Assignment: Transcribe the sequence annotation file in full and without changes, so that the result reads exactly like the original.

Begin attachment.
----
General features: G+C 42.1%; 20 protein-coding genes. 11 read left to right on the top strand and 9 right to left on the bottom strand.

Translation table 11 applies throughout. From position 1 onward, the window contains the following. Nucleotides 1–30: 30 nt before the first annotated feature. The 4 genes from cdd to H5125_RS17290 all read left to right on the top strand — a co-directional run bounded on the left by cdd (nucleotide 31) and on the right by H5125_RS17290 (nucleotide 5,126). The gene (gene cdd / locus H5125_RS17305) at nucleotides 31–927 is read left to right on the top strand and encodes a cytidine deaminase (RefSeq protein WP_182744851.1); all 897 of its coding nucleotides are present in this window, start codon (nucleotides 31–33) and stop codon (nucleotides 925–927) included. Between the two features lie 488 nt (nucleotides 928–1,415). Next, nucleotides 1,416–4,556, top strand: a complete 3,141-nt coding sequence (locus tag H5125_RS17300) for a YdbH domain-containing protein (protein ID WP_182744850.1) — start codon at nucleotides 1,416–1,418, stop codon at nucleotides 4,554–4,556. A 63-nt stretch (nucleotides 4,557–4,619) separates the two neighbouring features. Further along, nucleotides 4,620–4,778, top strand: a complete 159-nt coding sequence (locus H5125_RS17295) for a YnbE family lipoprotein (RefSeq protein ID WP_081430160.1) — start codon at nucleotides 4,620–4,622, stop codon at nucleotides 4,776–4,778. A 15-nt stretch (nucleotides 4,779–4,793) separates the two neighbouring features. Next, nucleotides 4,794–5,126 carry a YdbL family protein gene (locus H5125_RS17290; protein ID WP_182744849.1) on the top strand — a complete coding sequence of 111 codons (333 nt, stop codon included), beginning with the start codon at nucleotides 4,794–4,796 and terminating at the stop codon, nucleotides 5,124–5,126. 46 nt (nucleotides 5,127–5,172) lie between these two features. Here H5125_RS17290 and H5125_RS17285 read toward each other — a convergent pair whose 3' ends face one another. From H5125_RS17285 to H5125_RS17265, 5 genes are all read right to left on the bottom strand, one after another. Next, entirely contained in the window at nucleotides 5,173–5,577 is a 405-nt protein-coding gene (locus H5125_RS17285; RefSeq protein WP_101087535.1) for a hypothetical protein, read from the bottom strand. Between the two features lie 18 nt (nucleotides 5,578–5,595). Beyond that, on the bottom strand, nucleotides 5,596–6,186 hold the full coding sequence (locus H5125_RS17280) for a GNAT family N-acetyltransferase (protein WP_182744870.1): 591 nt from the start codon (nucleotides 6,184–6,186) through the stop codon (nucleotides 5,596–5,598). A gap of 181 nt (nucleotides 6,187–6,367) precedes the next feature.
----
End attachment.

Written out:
General features: G+C 42.1%; 20 protein-coding genes. 11 read left to right on the top strand and 9 right to left on the bottom strand.

Translation table 11 applies throughout. From position 1 onward, the window contains the following. Nucleotides 1–30: 30 nt before the first annotated feature. The 4 genes from cdd to H5125_RS17290 all read left to right on the top strand — a co-directional run bounded on the left by cdd (nucleotide 31) and on the right by H5125_RS17290 (nucleotide 5,126). The gene (gene cdd / locus H5125_RS17305) at nucleotides 31–927 is read left to right on the top strand and encodes a cytidine deaminase (RefSeq protein WP_182744851.1); all 897 of its coding nucleotides are present in this window, start codon (nucleotides 31–33) and stop codon (nucleotides 925–927) included. Between the two features lie 488 nt (nucleotides 928–1,415). Next, nucleotides 1,416–4,556, top strand: a complete 3,141-nt coding sequence (locus tag H5125_RS17300) for a YdbH domain-containing protein (protein ID WP_182744850.1) — start codon at nucleotides 1,416–1,418, stop codon at nucleotides 4,554–4,556. A 63-nt stretch (nucleotides 4,557–4,619) separates the two neighbouring features. Further along, nucleotides 4,620–4,778, top strand: a complete 159-nt coding sequence (locus H5125_RS17295) for a YnbE family lipoprotein (RefSeq protein ID WP_081430160.1) — start codon at nucleotides 4,620–4,622, stop codon at nucleotides 4,776–4,778. A 15-nt stretch (nucleotides 4,779–4,793) separates the two neighbouring features. Next, nucleotides 4,794–5,126 carry a YdbL family protein gene (locus H5125_RS17290; protein ID WP_182744849.1) on the top strand — a complete coding sequence of 111 codons (333 nt, stop codon included), beginning with the start codon at nucleotides 4,794–4,796 and terminating at the stop codon, nucleotides 5,124–5,126. 46 nt (nucleotides 5,127–5,172) lie between these two features. Here H5125_RS17290 and H5125_RS17285 read toward each other — a convergent pair whose 3' ends face one another. From H5125_RS17285 to H5125_RS17265, 5 genes are all read right to left on the bottom strand, one after another. Next, entirely contained in the window at nucleotides 5,173–5,577 is a 405-nt protein-coding gene (locus H5125_RS17285; RefSeq protein WP_101087535.1) for a hypothetical protein, read from the bottom strand. Between the two features lie 18 nt (nucleotides 5,578–5,595). Beyond that, on the bottom strand, nucleotides 5,596–6,186 hold the full coding sequence (locus H5125_RS17280) for a GNAT family N-acetyltransferase (protein WP_182744870.1): 591 nt from the start codon (nucleotides 6,184–6,186) through the stop codon (nucleotides 5,596–5,598). A gap of 181 nt (nucleotides 6,187–6,367) precedes the next feature.